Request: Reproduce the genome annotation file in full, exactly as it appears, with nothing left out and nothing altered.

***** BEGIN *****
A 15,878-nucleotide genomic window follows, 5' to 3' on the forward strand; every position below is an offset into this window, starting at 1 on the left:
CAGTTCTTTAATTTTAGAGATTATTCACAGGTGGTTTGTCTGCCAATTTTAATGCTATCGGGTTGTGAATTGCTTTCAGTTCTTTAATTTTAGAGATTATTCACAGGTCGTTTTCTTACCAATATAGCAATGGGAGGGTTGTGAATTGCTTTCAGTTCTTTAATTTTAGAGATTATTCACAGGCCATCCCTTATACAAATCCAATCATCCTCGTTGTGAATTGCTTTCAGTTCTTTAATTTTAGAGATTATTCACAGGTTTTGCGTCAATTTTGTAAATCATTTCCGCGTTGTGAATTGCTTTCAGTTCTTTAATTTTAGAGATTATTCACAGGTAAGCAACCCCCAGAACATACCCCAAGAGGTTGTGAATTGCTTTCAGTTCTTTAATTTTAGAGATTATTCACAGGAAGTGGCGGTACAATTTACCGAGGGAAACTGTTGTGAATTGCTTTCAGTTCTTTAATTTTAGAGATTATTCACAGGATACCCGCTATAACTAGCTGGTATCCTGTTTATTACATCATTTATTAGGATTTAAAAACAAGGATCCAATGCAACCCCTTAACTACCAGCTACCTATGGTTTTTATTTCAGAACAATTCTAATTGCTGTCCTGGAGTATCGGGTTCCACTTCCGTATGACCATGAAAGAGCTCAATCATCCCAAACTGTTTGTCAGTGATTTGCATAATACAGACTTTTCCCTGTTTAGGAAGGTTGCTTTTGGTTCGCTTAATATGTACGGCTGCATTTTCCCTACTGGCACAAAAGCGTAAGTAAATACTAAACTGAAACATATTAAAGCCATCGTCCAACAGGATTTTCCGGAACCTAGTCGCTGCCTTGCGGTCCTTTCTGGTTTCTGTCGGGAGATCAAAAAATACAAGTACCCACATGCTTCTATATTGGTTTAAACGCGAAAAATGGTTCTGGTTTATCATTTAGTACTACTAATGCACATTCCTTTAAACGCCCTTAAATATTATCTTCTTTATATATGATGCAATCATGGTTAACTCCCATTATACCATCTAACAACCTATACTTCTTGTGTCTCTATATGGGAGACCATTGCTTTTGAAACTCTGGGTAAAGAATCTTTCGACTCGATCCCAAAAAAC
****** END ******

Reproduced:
A 15,878-nucleotide genomic window follows, 5' to 3' on the forward strand; every position below is an offset into this window, starting at 1 on the left:
CAGTTCTTTAATTTTAGAGATTATTCACAGGTGGTTTGTCTGCCAATTTTAATGCTATCGGGTTGTGAATTGCTTTCAGTTCTTTAATTTTAGAGATTATTCACAGGTCGTTTTCTTACCAATATAGCAATGGGAGGGTTGTGAATTGCTTTCAGTTCTTTAATTTTAGAGATTATTCACAGGCCATCCCTTATACAAATCCAATCATCCTCGTTGTGAATTGCTTTCAGTTCTTTAATTTTAGAGATTATTCACAGGTTTTGCGTCAATTTTGTAAATCATTTCCGCGTTGTGAATTGCTTTCAGTTCTTTAATTTTAGAGATTATTCACAGGTAAGCAACCCCCAGAACATACCCCAAGAGGTTGTGAATTGCTTTCAGTTCTTTAATTTTAGAGATTATTCACAGGAAGTGGCGGTACAATTTACCGAGGGAAACTGTTGTGAATTGCTTTCAGTTCTTTAATTTTAGAGATTATTCACAGGATACCCGCTATAACTAGCTGGTATCCTGTTTATTACATCATTTATTAGGATTTAAAAACAAGGATCCAATGCAACCCCTTAACTACCAGCTACCTATGGTTTTTATTTCAGAACAATTCTAATTGCTGTCCTGGAGTATCGGGTTCCACTTCCGTATGACCATGAAAGAGCTCAATCATCCCAAACTGTTTGTCAGTGATTTGCATAATACAGACTTTTCCCTGTTTAGGAAGGTTGCTTTTGGTTCGCTTAATATGTACGGCTGCATTTTCCCTACTGGCACAAAAGCGTAAGTAAATACTAAACTGAAACATATTAAAGCCATCGTCCAACAGGATTTTCCGGAACCTAGTCGCTGCCTTGCGGTCCTTTCTGGTTTCTGTCGGGAGATCAAAAAATACAAGTACCCACATGCTTCTATATTGGTTTAAACGCGAAAAATGGTTCTGGTTTATCATTTAGTACTACTAATGCACATTCCTTTAAACGCCCTTAAATATTATCTTCTTTATATATGATGCAATCATGGTTAACTCCCATTATACCATCTAACAACCTATACTTCTTGTGTCTCTATATGGGAGACCATTGCTTTTGAAACTCTGGGTAAAGAATCTTTCGACTCGATCCCAAAAAAC